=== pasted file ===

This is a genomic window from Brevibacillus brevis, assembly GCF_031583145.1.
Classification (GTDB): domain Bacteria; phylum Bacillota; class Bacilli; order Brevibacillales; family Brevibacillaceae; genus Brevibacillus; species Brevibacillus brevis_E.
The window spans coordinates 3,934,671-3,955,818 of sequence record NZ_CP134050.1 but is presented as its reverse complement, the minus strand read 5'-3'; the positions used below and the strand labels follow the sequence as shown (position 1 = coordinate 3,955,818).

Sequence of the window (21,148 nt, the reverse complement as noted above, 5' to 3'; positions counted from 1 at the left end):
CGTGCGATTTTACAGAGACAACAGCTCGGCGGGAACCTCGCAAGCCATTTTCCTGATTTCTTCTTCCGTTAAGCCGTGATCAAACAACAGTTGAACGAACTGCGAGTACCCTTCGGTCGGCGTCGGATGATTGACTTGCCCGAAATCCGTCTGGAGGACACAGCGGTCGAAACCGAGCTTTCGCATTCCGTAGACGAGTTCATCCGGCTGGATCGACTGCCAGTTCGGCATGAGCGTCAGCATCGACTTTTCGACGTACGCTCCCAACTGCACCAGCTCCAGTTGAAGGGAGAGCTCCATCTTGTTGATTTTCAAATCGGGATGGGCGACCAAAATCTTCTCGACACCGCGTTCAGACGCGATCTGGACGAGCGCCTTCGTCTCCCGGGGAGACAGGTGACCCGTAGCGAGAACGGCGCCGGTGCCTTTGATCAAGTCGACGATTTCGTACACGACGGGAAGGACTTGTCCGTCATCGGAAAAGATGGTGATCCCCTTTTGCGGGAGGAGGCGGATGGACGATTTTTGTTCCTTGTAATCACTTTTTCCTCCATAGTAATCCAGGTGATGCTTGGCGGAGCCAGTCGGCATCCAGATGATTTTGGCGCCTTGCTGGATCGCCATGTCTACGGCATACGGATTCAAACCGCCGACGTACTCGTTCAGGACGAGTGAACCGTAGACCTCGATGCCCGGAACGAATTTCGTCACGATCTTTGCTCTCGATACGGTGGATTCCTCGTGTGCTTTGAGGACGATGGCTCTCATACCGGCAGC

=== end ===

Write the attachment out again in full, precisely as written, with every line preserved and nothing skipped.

This is a genomic window from Brevibacillus brevis, assembly GCF_031583145.1.
Classification (GTDB): domain Bacteria; phylum Bacillota; class Bacilli; order Brevibacillales; family Brevibacillaceae; genus Brevibacillus; species Brevibacillus brevis_E.
The window spans coordinates 3,934,671-3,955,818 of sequence record NZ_CP134050.1 but is presented as its reverse complement, the minus strand read 5'-3'; the positions used below and the strand labels follow the sequence as shown (position 1 = coordinate 3,955,818).

Sequence of the window (21,148 nt, the reverse complement as noted above, 5' to 3'; positions counted from 1 at the left end):
CGTGCGATTTTACAGAGACAACAGCTCGGCGGGAACCTCGCAAGCCATTTTCCTGATTTCTTCTTCCGTTAAGCCGTGATCAAACAACAGTTGAACGAACTGCGAGTACCCTTCGGTCGGCGTCGGATGATTGACTTGCCCGAAATCCGTCTGGAGGACACAGCGGTCGAAACCGAGCTTTCGCATTCCGTAGACGAGTTCATCCGGCTGGATCGACTGCCAGTTCGGCATGAGCGTCAGCATCGACTTTTCGACGTACGCTCCCAACTGCACCAGCTCCAGTTGAAGGGAGAGCTCCATCTTGTTGATTTTCAAATCGGGATGGGCGACCAAAATCTTCTCGACACCGCGTTCAGACGCGATCTGGACGAGCGCCTTCGTCTCCCGGGGAGACAGGTGACCCGTAGCGAGAACGGCGCCGGTGCCTTTGATCAAGTCGACGATTTCGTACACGACGGGAAGGACTTGTCCGTCATCGGAAAAGATGGTGATCCCCTTTTGCGGGAGGAGGCGGATGGACGATTTTTGTTCCTTGTAATCACTTTTTCCTCCATAGTAATCCAGGTGATGCTTGGCGGAGCCAGTCGGCATCCAGATGATTTTGGCGCCTTGCTGGATCGCCATGTCTACGGCATACGGATTCAAACCGCCGACGTACTCGTTCAGGACGAGTGAACCGTAGACCTCGATGCCCGGAACGAATTTCGTCACGATCTTTGCTCTCGATACGGTGGATTCCTCGTGTGCTTTGAGGACGATGGCTCTCATACCGGCAGC